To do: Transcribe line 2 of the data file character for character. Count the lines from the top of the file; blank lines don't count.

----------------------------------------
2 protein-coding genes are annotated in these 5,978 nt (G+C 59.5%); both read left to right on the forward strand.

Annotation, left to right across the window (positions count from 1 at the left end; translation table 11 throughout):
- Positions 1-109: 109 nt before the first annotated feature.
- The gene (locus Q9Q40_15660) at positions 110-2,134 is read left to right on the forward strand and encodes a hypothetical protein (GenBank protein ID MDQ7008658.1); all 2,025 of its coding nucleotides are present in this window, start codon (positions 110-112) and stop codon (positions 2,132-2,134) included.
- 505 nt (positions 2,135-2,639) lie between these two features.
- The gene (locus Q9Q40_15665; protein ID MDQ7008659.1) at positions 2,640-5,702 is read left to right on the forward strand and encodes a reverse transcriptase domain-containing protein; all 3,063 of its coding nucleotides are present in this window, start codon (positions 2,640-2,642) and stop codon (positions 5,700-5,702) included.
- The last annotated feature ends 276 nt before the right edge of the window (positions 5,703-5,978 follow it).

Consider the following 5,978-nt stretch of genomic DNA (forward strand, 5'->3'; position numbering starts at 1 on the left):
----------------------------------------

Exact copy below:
Annotation, left to right across the window (positions count from 1 at the left end; translation table 11 throughout):